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CBG vs. CBD: What’s the Difference?

Like its non-intoxicating cousin CBD, CBG— short for Cannabigerol, is one of the more than 120 cannabinoids found in hemp and now federally legal thanks to the 2018 Farm Bill

In this post, we’ll be looking at: 

  • How CBD wouldn’t exist without CBG
  • The differences between CBG vs. CBD 
  • The unique challenges posed by working with CBG

CBG vs. CBD— More like Uncle vs. Nephew 

The biggest difference between CBG vs. CBD are their different chemical makeups.

Both CBG and CBD come from the same parent cannabinoid: Cannabigerolic Acid (CBGa.) Cannabigerolic Acid turns into CBG through the decarboxylation process during which the CBGa molecule drops a carboxyl group via heat. 

Side note: decarboxylation is also a key step during the edible making process. You can read more about it here in our Guide to Making Hemp Edibles.  

Cannabigerolic Acid is also the precursor to CBD by way of CBDa Synthase; a process in which CBGa transforms into both CBDa and hydrogen peroxide. It’s believed that this synthase step may help contribute to the hemp plant’s own self-defense system. CBDa can then become CBD through the same decarboxylation process described above.

CBGa synthase and decarboxylation diagram
Cannabigerolic Acid is the precursor to both CBG and CBD. One big happy family.

 Because of its ability to transform into CBDa, THCa, and CBCa; CBGa is known affectionately to some cannabis hemp scientists as the “Mother of Cannabinoids.”

Affectionately to Effectively: CBG vs. CBD

Unlike CBD studies, which are increasingly common, CBG research is relatively new and in pre-clinical stages. That said, early the benefits of CBG are being studied in animals and there are some promising signs: 

  • Like CBD, CBG is believed to have anti-inflammatory properties. 
  • In early animal models, CBG has been shown to slow and inhibit tumor growth. 
  • CBG is believed to have neuroprotective properties. If this is true, the molecule could help further research into treatments for Huntington’s Disease, Multiple Sclerosis, and several other diseases. 

What we do know: CBG interacts with the brain differently than CBD. Whereas CBD interacts with your body’s periphery endocannabinoid system, CBG interacts directly with the brain’s CB1 and CB2 cannabinoid receptors.

The difficulties of working with CBG vs. CBD 

There’s a reason that CBG hasn’t enjoyed the same kind of adoration being given to CBD these last few years: CBG is difficult and expensive to produce. 

CBGa, as mentioned earlier, is the precursor to several different cannabinoids found in hemp. So many in fact, that after most of the synthesis takes place, only <1% of CBG is left present in hemp as a percentage of dry weight.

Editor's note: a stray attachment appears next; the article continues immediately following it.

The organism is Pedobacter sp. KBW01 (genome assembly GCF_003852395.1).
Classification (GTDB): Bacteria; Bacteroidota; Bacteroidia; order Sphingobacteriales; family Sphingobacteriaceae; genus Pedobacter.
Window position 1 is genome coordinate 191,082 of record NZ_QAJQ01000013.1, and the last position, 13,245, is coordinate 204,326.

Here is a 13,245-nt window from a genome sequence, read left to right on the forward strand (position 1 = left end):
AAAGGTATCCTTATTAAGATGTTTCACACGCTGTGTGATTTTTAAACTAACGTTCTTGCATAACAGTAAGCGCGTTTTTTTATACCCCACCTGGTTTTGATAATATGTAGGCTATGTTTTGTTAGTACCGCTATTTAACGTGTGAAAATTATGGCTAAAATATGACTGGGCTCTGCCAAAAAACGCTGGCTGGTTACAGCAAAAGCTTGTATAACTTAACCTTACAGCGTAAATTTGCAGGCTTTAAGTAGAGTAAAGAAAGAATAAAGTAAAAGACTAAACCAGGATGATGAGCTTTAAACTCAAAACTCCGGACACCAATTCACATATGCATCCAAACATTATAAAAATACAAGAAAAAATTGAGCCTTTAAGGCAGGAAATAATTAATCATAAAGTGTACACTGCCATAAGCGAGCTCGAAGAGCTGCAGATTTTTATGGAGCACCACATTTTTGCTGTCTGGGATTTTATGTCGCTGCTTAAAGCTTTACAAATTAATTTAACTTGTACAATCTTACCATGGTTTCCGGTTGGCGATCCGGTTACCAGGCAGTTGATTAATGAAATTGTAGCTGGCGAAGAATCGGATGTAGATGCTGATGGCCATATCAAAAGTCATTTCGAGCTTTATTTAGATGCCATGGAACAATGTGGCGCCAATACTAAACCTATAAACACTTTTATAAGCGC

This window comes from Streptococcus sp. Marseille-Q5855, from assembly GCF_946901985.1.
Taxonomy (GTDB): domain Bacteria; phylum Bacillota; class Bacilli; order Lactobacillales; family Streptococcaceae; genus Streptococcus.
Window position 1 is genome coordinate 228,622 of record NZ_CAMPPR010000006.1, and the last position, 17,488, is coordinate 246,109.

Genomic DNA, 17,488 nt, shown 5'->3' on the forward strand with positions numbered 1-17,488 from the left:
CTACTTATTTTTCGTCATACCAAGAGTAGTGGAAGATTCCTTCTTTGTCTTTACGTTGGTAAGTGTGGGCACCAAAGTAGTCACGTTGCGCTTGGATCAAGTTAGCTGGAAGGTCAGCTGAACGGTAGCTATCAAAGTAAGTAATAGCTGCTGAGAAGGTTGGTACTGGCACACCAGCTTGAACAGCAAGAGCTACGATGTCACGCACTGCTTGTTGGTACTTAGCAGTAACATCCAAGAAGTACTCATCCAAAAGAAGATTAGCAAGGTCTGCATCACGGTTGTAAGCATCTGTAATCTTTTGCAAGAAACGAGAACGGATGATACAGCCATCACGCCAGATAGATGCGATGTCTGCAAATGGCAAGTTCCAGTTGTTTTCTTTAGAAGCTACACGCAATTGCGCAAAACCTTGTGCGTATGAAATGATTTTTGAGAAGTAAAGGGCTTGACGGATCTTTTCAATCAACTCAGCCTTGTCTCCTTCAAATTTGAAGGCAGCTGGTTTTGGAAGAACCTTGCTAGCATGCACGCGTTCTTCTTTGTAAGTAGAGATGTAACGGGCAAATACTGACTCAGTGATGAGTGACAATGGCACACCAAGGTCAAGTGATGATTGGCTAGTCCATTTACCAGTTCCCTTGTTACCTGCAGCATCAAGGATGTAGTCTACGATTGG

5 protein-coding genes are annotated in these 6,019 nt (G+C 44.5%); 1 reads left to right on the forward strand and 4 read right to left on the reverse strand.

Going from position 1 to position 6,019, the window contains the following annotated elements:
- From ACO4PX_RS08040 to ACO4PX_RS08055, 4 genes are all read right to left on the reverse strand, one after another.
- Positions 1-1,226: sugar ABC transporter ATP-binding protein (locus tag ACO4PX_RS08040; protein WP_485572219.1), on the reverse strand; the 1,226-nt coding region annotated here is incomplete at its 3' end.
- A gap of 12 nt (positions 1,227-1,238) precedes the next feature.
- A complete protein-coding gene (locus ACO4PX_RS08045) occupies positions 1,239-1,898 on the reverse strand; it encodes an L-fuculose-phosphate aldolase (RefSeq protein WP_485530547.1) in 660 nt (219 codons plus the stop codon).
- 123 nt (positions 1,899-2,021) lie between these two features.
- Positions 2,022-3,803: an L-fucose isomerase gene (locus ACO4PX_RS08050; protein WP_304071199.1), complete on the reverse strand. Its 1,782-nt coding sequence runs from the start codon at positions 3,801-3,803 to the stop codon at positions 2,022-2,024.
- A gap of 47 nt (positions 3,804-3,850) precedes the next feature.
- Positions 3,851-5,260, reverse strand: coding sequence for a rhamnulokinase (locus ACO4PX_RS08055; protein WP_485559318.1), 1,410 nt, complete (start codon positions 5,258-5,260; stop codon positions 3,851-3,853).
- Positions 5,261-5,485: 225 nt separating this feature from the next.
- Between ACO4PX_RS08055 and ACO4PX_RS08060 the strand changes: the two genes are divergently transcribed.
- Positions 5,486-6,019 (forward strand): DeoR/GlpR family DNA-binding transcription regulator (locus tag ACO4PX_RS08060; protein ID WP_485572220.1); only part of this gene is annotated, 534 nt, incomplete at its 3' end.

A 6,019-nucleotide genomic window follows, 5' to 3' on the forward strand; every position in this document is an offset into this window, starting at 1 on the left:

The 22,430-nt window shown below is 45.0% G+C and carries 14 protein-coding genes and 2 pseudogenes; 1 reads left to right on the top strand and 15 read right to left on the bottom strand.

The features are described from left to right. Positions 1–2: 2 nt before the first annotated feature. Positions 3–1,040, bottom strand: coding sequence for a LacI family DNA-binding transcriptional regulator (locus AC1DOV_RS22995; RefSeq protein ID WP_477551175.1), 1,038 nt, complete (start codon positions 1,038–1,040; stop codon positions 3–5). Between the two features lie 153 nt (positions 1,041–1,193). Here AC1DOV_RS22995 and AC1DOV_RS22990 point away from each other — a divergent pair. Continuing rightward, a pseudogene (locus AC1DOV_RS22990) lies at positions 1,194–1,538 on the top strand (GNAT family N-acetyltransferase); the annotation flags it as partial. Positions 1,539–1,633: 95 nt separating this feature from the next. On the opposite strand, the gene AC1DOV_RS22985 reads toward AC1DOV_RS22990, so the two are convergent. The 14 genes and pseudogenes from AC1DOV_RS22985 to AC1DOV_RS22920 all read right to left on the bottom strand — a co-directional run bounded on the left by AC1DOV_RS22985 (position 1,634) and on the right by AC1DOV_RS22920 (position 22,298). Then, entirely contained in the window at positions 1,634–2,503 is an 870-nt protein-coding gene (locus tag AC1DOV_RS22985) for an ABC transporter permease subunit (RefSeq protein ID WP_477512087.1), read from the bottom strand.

Most of that CBGa in high-CBD hemp strains is turned into CBDa which then decarboxylated into our CBD. That’s by design.

Back to the drawing board with CBG

To harvest any significant amount of CBG, cannabis breeders and scientists recently revisited the drawing board to figure out how to genetically alter hemp to give us a different cocktail of cannabinoids. 

Early breeding efforts have been somewhat successful, but CBG-specific strains still need some work. Whereas CBD hemp strains are large and hearty plants that can grow upwards of eight feet tall, many CBG-dominant strains are smaller and more susceptible to blights like powdery mildew.  

As CBG genetics improve, expect to see CBG become a more prevalent cannabinoid.

 

Updated August 5, 2021

Sources: 

  1. “Farm Bill.” USDA, United State Department of Agriculture, 2018, <www.usda.gov/farmbill.>
  2. Gstalter, Morgan. “McConnell Bill Would Legalize Hemp as Agricultural Product.” TheHill, 26 Mar. 2018, <thehill.com/policy/energy-environment/380287-mcconnell-bill-would-legalize-hemp-as-agricultural-product.>
  3. Shapiro, Gary E. “P.S. Docket No. MLB 18-39.” USPS, 8 Nov. 2018 <https://about.usps.com/who-we-are/judicial/admin-decisions/2018/mlb-18-39-fd.htm>
  4. Taura, Futoshi, et al. “Purification and Characterization of Cannabidiolic-Acid Synthase from Cannabis Sativa L.” Journal of Biological Chemistry, no. 29, Elsevier BV, July 1996, pp. 17411-16. Crossref, doi:10.1074/jbc.271.29.17411. 
  5. Navarro, Gemma et al. “Cannabigerol Action at Cannabinoid CB1 and CB2 Receptors and at CB1-CB2 Heteroreceptor Complexes.” Frontiers in pharmacology vol. 9 632. 21 Jun. 2018, doi:10.3389/fphar.2018.00632